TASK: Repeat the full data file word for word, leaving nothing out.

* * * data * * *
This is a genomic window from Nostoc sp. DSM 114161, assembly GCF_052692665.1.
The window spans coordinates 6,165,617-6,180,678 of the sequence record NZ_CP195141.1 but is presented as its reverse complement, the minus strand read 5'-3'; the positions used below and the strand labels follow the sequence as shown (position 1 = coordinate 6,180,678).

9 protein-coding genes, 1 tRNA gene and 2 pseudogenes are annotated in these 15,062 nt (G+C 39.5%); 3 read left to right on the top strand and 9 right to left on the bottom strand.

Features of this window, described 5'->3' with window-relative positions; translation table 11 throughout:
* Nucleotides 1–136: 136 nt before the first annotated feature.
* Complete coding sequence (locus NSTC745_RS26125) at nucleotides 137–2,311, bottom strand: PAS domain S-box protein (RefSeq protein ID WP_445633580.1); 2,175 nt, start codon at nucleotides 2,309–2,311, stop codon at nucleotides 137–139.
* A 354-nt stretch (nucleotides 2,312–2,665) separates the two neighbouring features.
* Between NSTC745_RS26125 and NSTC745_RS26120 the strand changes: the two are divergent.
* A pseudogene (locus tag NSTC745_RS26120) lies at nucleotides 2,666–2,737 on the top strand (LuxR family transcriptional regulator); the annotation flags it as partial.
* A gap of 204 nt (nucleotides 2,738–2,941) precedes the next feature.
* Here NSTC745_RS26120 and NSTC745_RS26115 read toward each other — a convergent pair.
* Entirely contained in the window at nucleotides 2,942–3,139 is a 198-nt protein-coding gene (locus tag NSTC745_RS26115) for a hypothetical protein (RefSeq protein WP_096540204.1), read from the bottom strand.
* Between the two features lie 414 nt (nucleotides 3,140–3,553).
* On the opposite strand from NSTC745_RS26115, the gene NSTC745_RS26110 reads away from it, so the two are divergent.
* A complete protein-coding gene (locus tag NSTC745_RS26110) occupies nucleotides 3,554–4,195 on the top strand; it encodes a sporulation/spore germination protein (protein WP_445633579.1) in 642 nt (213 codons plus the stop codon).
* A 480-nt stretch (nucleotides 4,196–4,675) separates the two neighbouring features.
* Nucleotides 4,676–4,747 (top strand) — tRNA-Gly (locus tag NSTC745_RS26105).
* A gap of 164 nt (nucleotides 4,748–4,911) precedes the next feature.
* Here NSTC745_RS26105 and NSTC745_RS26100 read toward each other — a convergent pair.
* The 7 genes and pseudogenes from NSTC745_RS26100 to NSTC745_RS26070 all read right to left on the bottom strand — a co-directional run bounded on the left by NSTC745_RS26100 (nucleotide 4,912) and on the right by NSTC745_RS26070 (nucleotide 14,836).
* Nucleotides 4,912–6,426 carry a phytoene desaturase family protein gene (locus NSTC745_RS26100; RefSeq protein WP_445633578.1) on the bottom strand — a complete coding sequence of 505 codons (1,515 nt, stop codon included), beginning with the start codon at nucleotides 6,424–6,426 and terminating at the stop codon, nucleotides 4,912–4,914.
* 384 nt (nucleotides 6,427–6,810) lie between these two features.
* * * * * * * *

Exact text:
This is a genomic window from Nostoc sp. DSM 114161, assembly GCF_052692665.1.
The window spans coordinates 6,165,617-6,180,678 of the sequence record NZ_CP195141.1 but is presented as its reverse complement, the minus strand read 5'-3'; the positions used below and the strand labels follow the sequence as shown (position 1 = coordinate 6,180,678).

9 protein-coding genes, 1 tRNA gene and 2 pseudogenes are annotated in these 15,062 nt (G+C 39.5%); 3 read left to right on the top strand and 9 right to left on the bottom strand.

Features of this window, described 5'->3' with window-relative positions; translation table 11 throughout:
* Nucleotides 1–136: 136 nt before the first annotated feature.
* Complete coding sequence (locus NSTC745_RS26125) at nucleotides 137–2,311, bottom strand: PAS domain S-box protein (RefSeq protein ID WP_445633580.1); 2,175 nt, start codon at nucleotides 2,309–2,311, stop codon at nucleotides 137–139.
* A 354-nt stretch (nucleotides 2,312–2,665) separates the two neighbouring features.
* Between NSTC745_RS26125 and NSTC745_RS26120 the strand changes: the two are divergent.
* A pseudogene (locus tag NSTC745_RS26120) lies at nucleotides 2,666–2,737 on the top strand (LuxR family transcriptional regulator); the annotation flags it as partial.
* A gap of 204 nt (nucleotides 2,738–2,941) precedes the next feature.
* Here NSTC745_RS26120 and NSTC745_RS26115 read toward each other — a convergent pair.
* Entirely contained in the window at nucleotides 2,942–3,139 is a 198-nt protein-coding gene (locus tag NSTC745_RS26115) for a hypothetical protein (RefSeq protein WP_096540204.1), read from the bottom strand.
* Between the two features lie 414 nt (nucleotides 3,140–3,553).
* On the opposite strand from NSTC745_RS26115, the gene NSTC745_RS26110 reads away from it, so the two are divergent.
* A complete protein-coding gene (locus tag NSTC745_RS26110) occupies nucleotides 3,554–4,195 on the top strand; it encodes a sporulation/spore germination protein (protein WP_445633579.1) in 642 nt (213 codons plus the stop codon).
* A 480-nt stretch (nucleotides 4,196–4,675) separates the two neighbouring features.
* Nucleotides 4,676–4,747 (top strand) — tRNA-Gly (locus tag NSTC745_RS26105).
* A gap of 164 nt (nucleotides 4,748–4,911) precedes the next feature.
* Here NSTC745_RS26105 and NSTC745_RS26100 read toward each other — a convergent pair.
* The 7 genes and pseudogenes from NSTC745_RS26100 to NSTC745_RS26070 all read right to left on the bottom strand — a co-directional run bounded on the left by NSTC745_RS26100 (nucleotide 4,912) and on the right by NSTC745_RS26070 (nucleotide 14,836).
* Nucleotides 4,912–6,426 carry a phytoene desaturase family protein gene (locus NSTC745_RS26100; RefSeq protein WP_445633578.1) on the bottom strand — a complete coding sequence of 505 codons (1,515 nt, stop codon included), beginning with the start codon at nucleotides 6,424–6,426 and terminating at the stop codon, nucleotides 4,912–4,914.
* 384 nt (nucleotides 6,427–6,810) lie between these two features.